The Manifesto for Climate Democracy

06/June/2023 by Joan B. Cabot
Marea Deliberativa
Joan B. Cabot

Joan B. Cabot

Communication expert

Communication expert. I believe that every communicative act has an intention and I like to be aware of this in order to explain how every social impact project, no matter how small, can improve the lives of many people.

Climate change is not a possibility; it is a reality. What is even more concerning is the sluggishness with which measures to mitigate its effects are being adopted. This is the cry for help echoed in the Manifesto for Climate Democracy.

This call summons all of us, especially governments and political powers, to implement the recommendations of the Climate Assembly and safeguard them through a state pact. It urges us to take ownership of the fight for a sustainable planet and overcome the barriers that have so far hindered decisive action against climate change. Their proposal, though challenging, presents a renewed approach to tackling this crisis: expanding democracy to confront the climate emergency.

Marea Deliberativa is the initiative behind this call and promotes citizen participation to strengthen democracy through Citizens’ Assemblies. Its objective is to address current challenges, such as the climate emergency, inequality, and other social issues, through a collaborative and dialogue-based approach.

In a context where politics has become a spectacle devoid of effective solutions, Marea Deliberativa aspires to a more transparent and participatory political system. It seeks to involve individuals willing to listen, learn, and work together to address problems and find common solutions.

We emphasize here that Citizens’ Assemblies bring together randomly selected people and provide them with the necessary tools, information, and time to have an authoritative voice in important decisions that affect our lives, such as the economy, education, and the environment.

This initiative is not just a theoretical idea; it is a practice being implemented worldwide to address a variety of issues, from climate change to budgeting and housing policies. Countries such as Denmark, Belgium, France, and Germany have already adopted these assemblies, with the support of international organizations such as the OECD and the United Nations.

Thus, Marea Deliberativa invites individuals to join this wave of citizen participation, where they will find a space to contribute, learn, and work together in the search for solutions to the challenges we face as a society.

At its core, this particular Manifesto emphasizes a strategy that has proven fruitful in countries like France and the United Kingdom: the creation of Citizens’ Assemblies that, free from partisan pressures and lobbying, can address the necessary decisions to drive the ecological transition. And it is not only about implementing emergency measures but also about building a resilient democracy that can withstand and adapt to the challenges of climate change.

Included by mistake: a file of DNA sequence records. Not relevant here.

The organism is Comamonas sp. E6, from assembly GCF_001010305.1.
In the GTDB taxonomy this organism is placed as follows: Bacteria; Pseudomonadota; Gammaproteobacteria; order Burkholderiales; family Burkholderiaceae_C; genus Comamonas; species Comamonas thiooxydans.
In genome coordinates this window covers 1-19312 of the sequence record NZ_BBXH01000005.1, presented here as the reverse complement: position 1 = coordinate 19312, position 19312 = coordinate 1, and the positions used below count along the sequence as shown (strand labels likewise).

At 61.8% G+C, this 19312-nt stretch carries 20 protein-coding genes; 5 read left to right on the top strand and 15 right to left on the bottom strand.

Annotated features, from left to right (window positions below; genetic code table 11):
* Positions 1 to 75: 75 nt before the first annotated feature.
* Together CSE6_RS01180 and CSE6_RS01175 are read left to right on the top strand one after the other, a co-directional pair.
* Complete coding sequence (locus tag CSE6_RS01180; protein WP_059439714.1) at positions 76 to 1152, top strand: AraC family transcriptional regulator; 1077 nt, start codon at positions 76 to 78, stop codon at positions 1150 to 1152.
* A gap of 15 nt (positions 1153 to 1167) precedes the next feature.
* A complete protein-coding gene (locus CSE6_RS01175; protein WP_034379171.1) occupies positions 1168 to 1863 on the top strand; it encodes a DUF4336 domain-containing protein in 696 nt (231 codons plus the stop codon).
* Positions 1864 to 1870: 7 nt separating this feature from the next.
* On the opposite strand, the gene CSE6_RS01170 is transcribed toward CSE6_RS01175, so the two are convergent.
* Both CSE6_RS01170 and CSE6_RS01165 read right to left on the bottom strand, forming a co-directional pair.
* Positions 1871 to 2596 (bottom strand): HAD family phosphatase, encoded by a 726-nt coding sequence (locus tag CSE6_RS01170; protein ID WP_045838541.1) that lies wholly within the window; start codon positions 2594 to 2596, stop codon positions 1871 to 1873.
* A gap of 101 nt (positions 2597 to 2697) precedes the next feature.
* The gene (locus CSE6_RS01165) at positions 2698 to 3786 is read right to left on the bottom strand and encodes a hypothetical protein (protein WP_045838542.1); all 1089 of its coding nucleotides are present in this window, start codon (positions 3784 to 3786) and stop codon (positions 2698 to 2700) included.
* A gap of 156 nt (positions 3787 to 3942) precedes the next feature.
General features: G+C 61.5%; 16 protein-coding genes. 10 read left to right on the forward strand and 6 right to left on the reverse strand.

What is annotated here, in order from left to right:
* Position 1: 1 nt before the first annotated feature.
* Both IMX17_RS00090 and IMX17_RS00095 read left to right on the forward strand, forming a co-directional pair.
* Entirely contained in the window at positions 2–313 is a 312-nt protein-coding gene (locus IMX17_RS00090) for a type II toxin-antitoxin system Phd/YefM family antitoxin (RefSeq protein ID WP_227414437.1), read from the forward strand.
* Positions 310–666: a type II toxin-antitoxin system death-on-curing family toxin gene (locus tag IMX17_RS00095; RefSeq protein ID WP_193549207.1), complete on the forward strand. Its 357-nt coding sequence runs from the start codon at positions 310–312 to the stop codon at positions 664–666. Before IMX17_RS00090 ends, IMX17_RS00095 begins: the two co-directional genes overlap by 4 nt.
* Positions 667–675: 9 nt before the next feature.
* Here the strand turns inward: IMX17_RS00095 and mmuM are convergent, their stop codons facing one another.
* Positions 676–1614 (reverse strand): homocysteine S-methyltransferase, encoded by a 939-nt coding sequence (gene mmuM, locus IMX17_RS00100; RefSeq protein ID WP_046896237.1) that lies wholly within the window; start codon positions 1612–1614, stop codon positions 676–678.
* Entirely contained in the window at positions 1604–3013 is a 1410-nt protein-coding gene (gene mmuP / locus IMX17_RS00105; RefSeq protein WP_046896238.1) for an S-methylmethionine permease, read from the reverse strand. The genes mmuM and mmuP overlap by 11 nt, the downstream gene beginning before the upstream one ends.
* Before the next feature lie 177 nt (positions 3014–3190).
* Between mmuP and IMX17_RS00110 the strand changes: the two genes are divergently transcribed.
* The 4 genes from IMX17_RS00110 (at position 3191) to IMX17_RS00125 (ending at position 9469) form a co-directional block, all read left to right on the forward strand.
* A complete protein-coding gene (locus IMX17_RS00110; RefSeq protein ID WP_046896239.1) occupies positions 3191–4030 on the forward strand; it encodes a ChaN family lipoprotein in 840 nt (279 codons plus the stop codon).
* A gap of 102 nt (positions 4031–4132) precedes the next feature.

What is proposed is an Ecological State Pact, grounded in principles of environmental justice and green fiscal reform, ensuring the continuity of actions against climate change beyond political fluctuations. It is crucial that the fight against the climate crisis not be a banner of a political party or government but a common cause embraced by society as a whole.

In this regard, one of the main strengths of the Manifesto is acknowledging that the ecological transition is not merely a matter of technology or regulation but also of citizen participation and social justice. Only through citizen participation and social justice can we guarantee a fair and sustainable energy transition.

However, constructive criticism cannot be overlooked. Despite the many advantages of Citizens’ Assemblies, their implementation is not without challenges. It will be essential to ensure that these assemblies are representative of the diversity of society and provide them with the necessary resources and support to make well-founded and feasible decisions.

Moreover, it is crucial that the decisions and recommendations of these Assemblies are respected and implemented by governments and relevant authorities. As highlighted in the Manifesto, the recommendations of the Citizens’ Assembly for Climate in Spain have largely been ignored, a pattern that cannot be repeated if we are to address the climate emergency.

In conclusion, this Manifesto is not just a call to urgent action against climate change but also a manifesto for climate democracy, a proposal to redefine how we make decisions about our planet and our future.

The Manifesto reminds us that climate change is more than an environmental problem; it is a challenge that requires collective commitment and a profound change in how we govern and live.

The recommendations of Citizens’ Assemblies are only a first step in defining a path towards a just and sustainable ecological transition. But these proposals must be backed by bold public policies and the willingness of all stakeholders, including citizens, governments, businesses, and civil society organizations. It is ultimately a call to action that we cannot ignore.

Because, as the Manifesto rightly points out, any delay results in deaths. And the solution is still within our grasp. We must confront the climate emergency with courage and determination, with the conviction that a just and sustainable energy transition is possible and within our reach.

It is not just the future of our planet that is at stake but also our present, our health, our economy, and our democracy.

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